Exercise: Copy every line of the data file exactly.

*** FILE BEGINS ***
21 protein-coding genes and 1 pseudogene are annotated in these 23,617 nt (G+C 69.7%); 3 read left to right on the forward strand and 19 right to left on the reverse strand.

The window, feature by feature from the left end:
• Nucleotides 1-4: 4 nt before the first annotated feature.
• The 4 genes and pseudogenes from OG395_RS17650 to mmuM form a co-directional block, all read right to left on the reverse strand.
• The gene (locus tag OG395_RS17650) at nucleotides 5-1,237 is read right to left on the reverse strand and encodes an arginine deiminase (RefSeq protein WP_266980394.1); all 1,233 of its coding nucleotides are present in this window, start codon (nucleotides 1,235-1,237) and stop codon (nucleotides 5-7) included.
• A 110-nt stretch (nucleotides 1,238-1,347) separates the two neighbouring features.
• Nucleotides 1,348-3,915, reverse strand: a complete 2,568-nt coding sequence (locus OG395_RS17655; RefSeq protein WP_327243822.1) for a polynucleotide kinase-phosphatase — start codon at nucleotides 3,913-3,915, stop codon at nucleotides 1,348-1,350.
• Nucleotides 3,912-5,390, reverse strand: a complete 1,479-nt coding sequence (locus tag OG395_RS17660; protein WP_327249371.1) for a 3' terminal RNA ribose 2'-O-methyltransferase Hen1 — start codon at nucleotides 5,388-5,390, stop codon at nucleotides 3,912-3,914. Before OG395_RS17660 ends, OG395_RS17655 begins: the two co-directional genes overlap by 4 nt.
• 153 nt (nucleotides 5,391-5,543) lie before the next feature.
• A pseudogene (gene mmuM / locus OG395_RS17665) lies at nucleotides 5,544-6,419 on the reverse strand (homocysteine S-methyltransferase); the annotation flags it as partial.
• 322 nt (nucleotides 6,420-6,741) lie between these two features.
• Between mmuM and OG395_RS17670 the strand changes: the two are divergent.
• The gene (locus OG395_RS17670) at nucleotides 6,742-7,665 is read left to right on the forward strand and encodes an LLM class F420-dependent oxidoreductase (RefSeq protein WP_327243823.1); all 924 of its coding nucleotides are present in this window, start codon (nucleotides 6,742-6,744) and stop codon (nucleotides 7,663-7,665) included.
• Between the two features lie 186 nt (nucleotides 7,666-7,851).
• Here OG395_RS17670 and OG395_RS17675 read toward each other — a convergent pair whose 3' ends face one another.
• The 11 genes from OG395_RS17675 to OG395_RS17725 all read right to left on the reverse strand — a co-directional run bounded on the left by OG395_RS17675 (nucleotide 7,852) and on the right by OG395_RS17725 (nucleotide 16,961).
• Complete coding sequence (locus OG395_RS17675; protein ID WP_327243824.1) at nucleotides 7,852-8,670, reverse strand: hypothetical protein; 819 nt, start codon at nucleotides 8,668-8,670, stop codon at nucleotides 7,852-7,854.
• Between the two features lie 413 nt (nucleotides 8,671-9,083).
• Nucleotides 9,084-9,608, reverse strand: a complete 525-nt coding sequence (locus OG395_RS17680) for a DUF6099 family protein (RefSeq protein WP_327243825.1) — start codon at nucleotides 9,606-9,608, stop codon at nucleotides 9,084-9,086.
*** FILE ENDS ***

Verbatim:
21 protein-coding genes and 1 pseudogene are annotated in these 23,617 nt (G+C 69.7%); 3 read left to right on the forward strand and 19 right to left on the reverse strand.

The window, feature by feature from the left end:
• Nucleotides 1-4: 4 nt before the first annotated feature.
• The 4 genes and pseudogenes from OG395_RS17650 to mmuM form a co-directional block, all read right to left on the reverse strand.
• The gene (locus tag OG395_RS17650) at nucleotides 5-1,237 is read right to left on the reverse strand and encodes an arginine deiminase (RefSeq protein WP_266980394.1); all 1,233 of its coding nucleotides are present in this window, start codon (nucleotides 1,235-1,237) and stop codon (nucleotides 5-7) included.
• A 110-nt stretch (nucleotides 1,238-1,347) separates the two neighbouring features.
• Nucleotides 1,348-3,915, reverse strand: a complete 2,568-nt coding sequence (locus OG395_RS17655; RefSeq protein WP_327243822.1) for a polynucleotide kinase-phosphatase — start codon at nucleotides 3,913-3,915, stop codon at nucleotides 1,348-1,350.
• Nucleotides 3,912-5,390, reverse strand: a complete 1,479-nt coding sequence (locus tag OG395_RS17660; protein WP_327249371.1) for a 3' terminal RNA ribose 2'-O-methyltransferase Hen1 — start codon at nucleotides 5,388-5,390, stop codon at nucleotides 3,912-3,914. Before OG395_RS17660 ends, OG395_RS17655 begins: the two co-directional genes overlap by 4 nt.
• 153 nt (nucleotides 5,391-5,543) lie before the next feature.
• A pseudogene (gene mmuM / locus OG395_RS17665) lies at nucleotides 5,544-6,419 on the reverse strand (homocysteine S-methyltransferase); the annotation flags it as partial.
• 322 nt (nucleotides 6,420-6,741) lie between these two features.
• Between mmuM and OG395_RS17670 the strand changes: the two are divergent.
• The gene (locus OG395_RS17670) at nucleotides 6,742-7,665 is read left to right on the forward strand and encodes an LLM class F420-dependent oxidoreductase (RefSeq protein WP_327243823.1); all 924 of its coding nucleotides are present in this window, start codon (nucleotides 6,742-6,744) and stop codon (nucleotides 7,663-7,665) included.
• Between the two features lie 186 nt (nucleotides 7,666-7,851).
• Here OG395_RS17670 and OG395_RS17675 read toward each other — a convergent pair whose 3' ends face one another.
• The 11 genes from OG395_RS17675 to OG395_RS17725 all read right to left on the reverse strand — a co-directional run bounded on the left by OG395_RS17675 (nucleotide 7,852) and on the right by OG395_RS17725 (nucleotide 16,961).
• Complete coding sequence (locus OG395_RS17675; protein ID WP_327243824.1) at nucleotides 7,852-8,670, reverse strand: hypothetical protein; 819 nt, start codon at nucleotides 8,668-8,670, stop codon at nucleotides 7,852-7,854.
• Between the two features lie 413 nt (nucleotides 8,671-9,083).
• Nucleotides 9,084-9,608, reverse strand: a complete 525-nt coding sequence (locus OG395_RS17680) for a DUF6099 family protein (RefSeq protein WP_327243825.1) — start codon at nucleotides 9,606-9,608, stop codon at nucleotides 9,084-9,086.